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would be thereby exonerated - but even this ex- not exist.” The Iowa legislation had been thus cuse is lacking in many States where, as to many | construed by the Supreme Court: “Under the relations, the wife has been made by statute to statutes of this State, the wife is clothed with the occupy the position of a feme sole. Shear & Red.,

same property rights and charged with the same in their 5th ed, say (sec. 7, vol. 1), that in such liabilities as the husband. Indeed, it cannot be case her contributory negligence is immaterial in said that, as to her property, she is deprived of his action, citing Honey v. Chicago, etc., R. Co. any rights which the husband enjoys that relate (59 Fed. 423). Judge Shiras, of the Federal Dis- to his, or that any remedy is denied her, or any trict Court for Northern Iowa, one of the ablest liability removed from her which are possessed by lawyers in the land, did so hold, but this case was or imposed upon the husband. She can control reversed by the Court of Appeals of the Eighth her own property, vindicate her individual rights Circuit. It is submitted that the reasoning of and bind herself by contract, as fully and to the Judge Shiras is conclusive, but it was not deemed same extent as her husband.

* * These proso by the Appellate Court, which put its position visions, it must be admitted, completely emancilipon the ground “that the husband has permitted pate the wife from all the bonds recognized by the the wife to control her own movements and to

common law, saving those of affection and moral provide for her own safety, upon the evident as- obligation." (Spofford v. Warren, 47 Ia. 47.) sumption that she is competent to do so, should It is very clear that the Court of Appeals repreclude him from asserting, in a suit against a garded contributory negligence as an offense; that, third party for loss of service or society or for a through culpable negligence of the husband in perloss of property, that he is not responsible for her mitting the wife liberty to control her own movecontributory fault whereby the loss was ments, he had constructive complicity in it. In sioned.” (Chicago, etc., R. Co. v. Honey, 63 Fed. the forum of reason would any man undertake 39; 27 U. S. App. 196; 26 L. R. A. 42.)

vindication of either proposition? In that case, the husband had hurried ahead of

Conversely, it would seem that the wife, not his wife to procure tickets for a train due to de- permitted by her husband to go out save under part in a few minutes. Mrs. Honey reached the his care, ought to be charged with his negligence depot grounds five minutes before the scheduled in taking care of her. That is, if her husband is time for departure. The only provided way to negligent, the wrongdoer cannot be called to acreach this depot from a town of more than 5,000 - in a court of justice. And this gross inpeople was a sidewalk at grade leading across justice has been perpetrated by some some nine tracks. Anxious lest her train leave (Yahn v. City of Ottumwa, 60 Iowa, 429 (expbefore she reached it, Mrs. Honey, seeing that the lained in Nesbit v. Town of Garner, 75 Iowa, 314; way was clear, proceeded along this walk only Carlisle v. Sheldon, 38 Vt. 440; Peck v. N. Y., etc., to be intercepted by a train drawn up on the track R. Co., 50 Conn. 379; Huntoon v. Trumbull, 2 next the depot platform which, with bell ringing, McCrary C. C. 314; Pennsylvania, etc., R. Co. v. had stopped across this walk. Her train was to Goodenough, 55 N. J. Law, 577; 22 L. R. A. 460; depart from the other side of the depot. Stop-Joliet v. Seward, 86 I11. 402; Morris v. Railroad, ping, uncertain whether to wait or to go around 26 Fed. 22; Railroad v. Greenlee, 62 Tex. 344).) the obstruction, her attention to some extent di- In the Carlisle case the fact that the driver was verted by the ringing of the bell on this train's the husband was deemed of no importance, the locomotive, she neither observed that she stood decision resting on the now nearly universally in one of these tracks nor that a locomotive on exploded doctrine of Thorogood v. Bryan (8 C. that track was backing down upon her without B. 115. The Goodenough case offers a majority lookout of any kind, although she stood in full opinion based upon the proposition that the enview of the man who ordered the engine to back abling acts of New Jersey had not affected her and the operatives of the engine might have seen status as to torts at common law, and that under her had the most obvious precautions been ob- the common law she was without remedy in such served. These were the facts that induced the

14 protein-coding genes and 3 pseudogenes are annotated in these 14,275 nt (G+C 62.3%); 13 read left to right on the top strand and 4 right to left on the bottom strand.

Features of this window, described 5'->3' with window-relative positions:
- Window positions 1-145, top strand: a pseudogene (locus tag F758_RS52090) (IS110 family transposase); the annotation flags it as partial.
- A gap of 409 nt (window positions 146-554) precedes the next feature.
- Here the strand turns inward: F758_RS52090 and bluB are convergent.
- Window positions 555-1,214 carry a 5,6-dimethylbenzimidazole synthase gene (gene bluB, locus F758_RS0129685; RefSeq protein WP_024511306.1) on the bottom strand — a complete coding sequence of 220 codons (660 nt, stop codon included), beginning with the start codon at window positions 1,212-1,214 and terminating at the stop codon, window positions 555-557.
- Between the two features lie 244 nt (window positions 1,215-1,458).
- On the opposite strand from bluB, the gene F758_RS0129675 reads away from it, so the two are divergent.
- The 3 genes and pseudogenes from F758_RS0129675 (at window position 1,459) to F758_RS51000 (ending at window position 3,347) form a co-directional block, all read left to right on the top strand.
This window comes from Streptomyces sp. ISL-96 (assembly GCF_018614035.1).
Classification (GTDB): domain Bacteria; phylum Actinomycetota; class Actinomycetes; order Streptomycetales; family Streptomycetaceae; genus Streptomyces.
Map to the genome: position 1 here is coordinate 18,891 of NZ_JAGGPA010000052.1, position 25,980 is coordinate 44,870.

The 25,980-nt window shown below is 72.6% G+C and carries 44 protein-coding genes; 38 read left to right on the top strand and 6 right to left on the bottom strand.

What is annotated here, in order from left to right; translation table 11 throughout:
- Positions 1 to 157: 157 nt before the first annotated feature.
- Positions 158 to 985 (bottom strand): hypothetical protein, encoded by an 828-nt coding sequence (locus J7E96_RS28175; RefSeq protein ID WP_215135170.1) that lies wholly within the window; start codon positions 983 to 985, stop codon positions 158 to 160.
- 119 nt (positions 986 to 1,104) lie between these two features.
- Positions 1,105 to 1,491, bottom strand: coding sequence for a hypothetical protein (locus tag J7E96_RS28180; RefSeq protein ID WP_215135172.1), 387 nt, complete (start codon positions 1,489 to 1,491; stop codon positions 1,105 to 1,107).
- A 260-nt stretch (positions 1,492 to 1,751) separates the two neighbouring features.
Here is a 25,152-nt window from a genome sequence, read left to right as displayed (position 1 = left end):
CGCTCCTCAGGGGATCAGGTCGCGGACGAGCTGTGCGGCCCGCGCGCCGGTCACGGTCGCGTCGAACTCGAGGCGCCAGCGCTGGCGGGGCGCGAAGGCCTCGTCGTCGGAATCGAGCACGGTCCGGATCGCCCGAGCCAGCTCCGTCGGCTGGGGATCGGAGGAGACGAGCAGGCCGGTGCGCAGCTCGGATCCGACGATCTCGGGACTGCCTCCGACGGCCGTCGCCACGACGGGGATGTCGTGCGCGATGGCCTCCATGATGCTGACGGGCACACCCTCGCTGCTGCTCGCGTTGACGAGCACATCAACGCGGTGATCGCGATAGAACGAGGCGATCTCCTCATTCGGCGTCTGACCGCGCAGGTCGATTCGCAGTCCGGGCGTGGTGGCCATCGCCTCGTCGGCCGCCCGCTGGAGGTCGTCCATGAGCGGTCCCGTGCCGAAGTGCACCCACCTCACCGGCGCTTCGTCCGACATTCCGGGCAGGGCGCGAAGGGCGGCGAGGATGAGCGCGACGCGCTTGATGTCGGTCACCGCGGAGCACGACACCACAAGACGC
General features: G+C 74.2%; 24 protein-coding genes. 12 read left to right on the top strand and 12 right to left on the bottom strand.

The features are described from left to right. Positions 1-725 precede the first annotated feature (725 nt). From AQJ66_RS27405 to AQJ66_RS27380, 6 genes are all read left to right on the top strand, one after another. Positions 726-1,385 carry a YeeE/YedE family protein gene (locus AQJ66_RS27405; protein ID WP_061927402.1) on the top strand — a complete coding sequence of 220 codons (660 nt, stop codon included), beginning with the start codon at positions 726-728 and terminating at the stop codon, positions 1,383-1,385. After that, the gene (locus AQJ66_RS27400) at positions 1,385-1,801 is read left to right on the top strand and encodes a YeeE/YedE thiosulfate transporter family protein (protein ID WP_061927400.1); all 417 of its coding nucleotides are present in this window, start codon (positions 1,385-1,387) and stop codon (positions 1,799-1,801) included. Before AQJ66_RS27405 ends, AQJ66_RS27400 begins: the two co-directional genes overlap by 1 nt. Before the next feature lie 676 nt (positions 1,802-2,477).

In the Huntoon case it was declared that court to advise Honey that permitting his wife to the knowledge of the husband “is the knowledge go unattended was such offense that in a court of the wife ” — rather a startling proposition if of justice he must be denied compensation for the taken seriously from the standpoint of the layman. care during her life of a hopelessly crippled wife In the Yahn case — as explained in Nesbit v. from men guilty of manslaughter had her injuries | Town of Garner (75 Ia. 314, 317), it was said: resulted in death.

The doctrine that his negligence is imputed to Section 3396, McClain's Code of Iowa, declared: her does not rest upon any supposed agency of “For all civil injuries committed by a married the husband, but upon the relation of the parties. woman, damages may be recovered from her Under such circumstances the wife is under the alone, and her husband shall not be responsible care of the husband." therefore except in cases where he would be On the other hand, in Davis v. Guarnieri (45 jointly responsible with her if the marriage did | Ohio St. 470), the husband undertook to buy from